Power to the People

“Americans spend eight per cent of their disposable income on all forms of energy,” David Crane told me. Crane is the C.E.O. of NRG, the country’s biggest independent power provider; the company operates more than a hundred energy-generation facilities, selling electricity to utilities that, in turn, sell it to customers. Nobody wants that eight-per-cent figure to rise, Crane said, because when energy prices go up the country tends to trip into recession. But plenty of companies, including Crane’s, would like to see a larger slice of that eight per cent. “I’m interested in electric cars, for instance, not just because of the effect on air quality but because I want to take market share away from oil,” Crane said. “It’s a brutal fight for market share.”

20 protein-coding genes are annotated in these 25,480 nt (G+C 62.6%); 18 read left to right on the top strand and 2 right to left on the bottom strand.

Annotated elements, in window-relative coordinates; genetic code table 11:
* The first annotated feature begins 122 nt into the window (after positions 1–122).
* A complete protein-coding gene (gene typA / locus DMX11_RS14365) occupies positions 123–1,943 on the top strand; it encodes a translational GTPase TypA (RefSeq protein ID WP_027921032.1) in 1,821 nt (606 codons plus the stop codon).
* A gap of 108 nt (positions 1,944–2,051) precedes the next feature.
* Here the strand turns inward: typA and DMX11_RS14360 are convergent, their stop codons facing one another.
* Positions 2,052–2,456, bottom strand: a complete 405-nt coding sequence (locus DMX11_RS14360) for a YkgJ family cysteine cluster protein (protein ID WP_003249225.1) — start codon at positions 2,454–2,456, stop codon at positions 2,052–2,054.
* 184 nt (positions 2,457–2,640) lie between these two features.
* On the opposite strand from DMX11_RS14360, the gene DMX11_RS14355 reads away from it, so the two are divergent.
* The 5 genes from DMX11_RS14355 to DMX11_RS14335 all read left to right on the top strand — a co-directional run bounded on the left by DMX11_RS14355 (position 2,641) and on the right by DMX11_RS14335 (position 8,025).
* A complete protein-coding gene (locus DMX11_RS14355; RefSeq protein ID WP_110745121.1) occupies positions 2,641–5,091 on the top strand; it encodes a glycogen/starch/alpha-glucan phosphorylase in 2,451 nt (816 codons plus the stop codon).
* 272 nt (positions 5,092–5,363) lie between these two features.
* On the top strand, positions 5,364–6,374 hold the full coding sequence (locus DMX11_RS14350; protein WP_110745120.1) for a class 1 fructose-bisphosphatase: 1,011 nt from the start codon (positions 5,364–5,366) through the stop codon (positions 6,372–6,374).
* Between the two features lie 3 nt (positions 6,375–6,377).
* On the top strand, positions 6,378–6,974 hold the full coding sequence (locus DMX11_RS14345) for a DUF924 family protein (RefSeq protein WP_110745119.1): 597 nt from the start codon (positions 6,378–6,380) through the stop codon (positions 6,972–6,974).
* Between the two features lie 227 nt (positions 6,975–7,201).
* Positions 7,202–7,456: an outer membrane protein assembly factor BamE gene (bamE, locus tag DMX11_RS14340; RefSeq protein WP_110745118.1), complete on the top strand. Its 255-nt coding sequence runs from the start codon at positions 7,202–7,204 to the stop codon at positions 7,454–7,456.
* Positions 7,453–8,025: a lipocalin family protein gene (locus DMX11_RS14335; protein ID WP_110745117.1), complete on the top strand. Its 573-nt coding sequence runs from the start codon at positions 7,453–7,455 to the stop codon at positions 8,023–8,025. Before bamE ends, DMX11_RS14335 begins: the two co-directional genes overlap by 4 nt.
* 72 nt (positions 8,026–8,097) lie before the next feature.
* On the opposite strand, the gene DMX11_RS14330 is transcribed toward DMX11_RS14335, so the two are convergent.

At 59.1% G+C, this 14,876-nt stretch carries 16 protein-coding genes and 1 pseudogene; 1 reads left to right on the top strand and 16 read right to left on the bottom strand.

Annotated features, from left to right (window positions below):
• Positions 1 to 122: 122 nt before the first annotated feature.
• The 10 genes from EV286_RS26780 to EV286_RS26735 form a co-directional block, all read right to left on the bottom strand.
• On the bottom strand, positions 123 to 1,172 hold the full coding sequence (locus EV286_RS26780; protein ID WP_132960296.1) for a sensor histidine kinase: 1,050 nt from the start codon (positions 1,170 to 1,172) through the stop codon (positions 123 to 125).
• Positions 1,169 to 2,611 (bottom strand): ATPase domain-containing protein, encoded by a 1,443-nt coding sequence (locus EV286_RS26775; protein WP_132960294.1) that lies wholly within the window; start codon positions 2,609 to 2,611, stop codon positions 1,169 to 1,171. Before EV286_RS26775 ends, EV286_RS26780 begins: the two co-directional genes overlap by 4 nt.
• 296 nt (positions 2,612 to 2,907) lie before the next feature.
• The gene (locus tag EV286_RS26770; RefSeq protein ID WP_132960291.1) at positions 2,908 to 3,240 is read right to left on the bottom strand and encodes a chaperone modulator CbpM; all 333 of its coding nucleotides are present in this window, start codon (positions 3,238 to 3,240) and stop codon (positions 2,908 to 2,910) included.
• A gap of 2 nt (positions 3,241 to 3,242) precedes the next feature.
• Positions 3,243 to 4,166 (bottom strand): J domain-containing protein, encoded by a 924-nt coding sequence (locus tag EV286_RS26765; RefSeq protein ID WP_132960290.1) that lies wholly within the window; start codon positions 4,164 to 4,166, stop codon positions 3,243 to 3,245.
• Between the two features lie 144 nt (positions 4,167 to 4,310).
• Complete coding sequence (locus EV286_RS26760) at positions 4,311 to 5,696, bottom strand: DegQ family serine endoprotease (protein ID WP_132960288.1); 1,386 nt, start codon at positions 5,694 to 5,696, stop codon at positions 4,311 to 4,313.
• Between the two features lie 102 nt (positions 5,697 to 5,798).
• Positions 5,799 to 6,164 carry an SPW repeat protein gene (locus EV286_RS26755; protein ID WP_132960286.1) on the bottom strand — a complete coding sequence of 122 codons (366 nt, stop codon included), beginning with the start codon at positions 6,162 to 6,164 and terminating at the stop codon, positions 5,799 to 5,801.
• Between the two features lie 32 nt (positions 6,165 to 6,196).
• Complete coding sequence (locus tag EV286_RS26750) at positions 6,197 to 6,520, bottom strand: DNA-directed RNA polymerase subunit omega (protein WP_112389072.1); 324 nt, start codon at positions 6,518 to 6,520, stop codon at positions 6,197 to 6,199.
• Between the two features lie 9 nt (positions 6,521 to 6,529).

Power utilities now face uncertainty of a kind that traditional phone companies faced when cellular technology emerged. A few utilities welcome the challenge; others are resisting it; and the rest are waiting for someone to tell them what to do.

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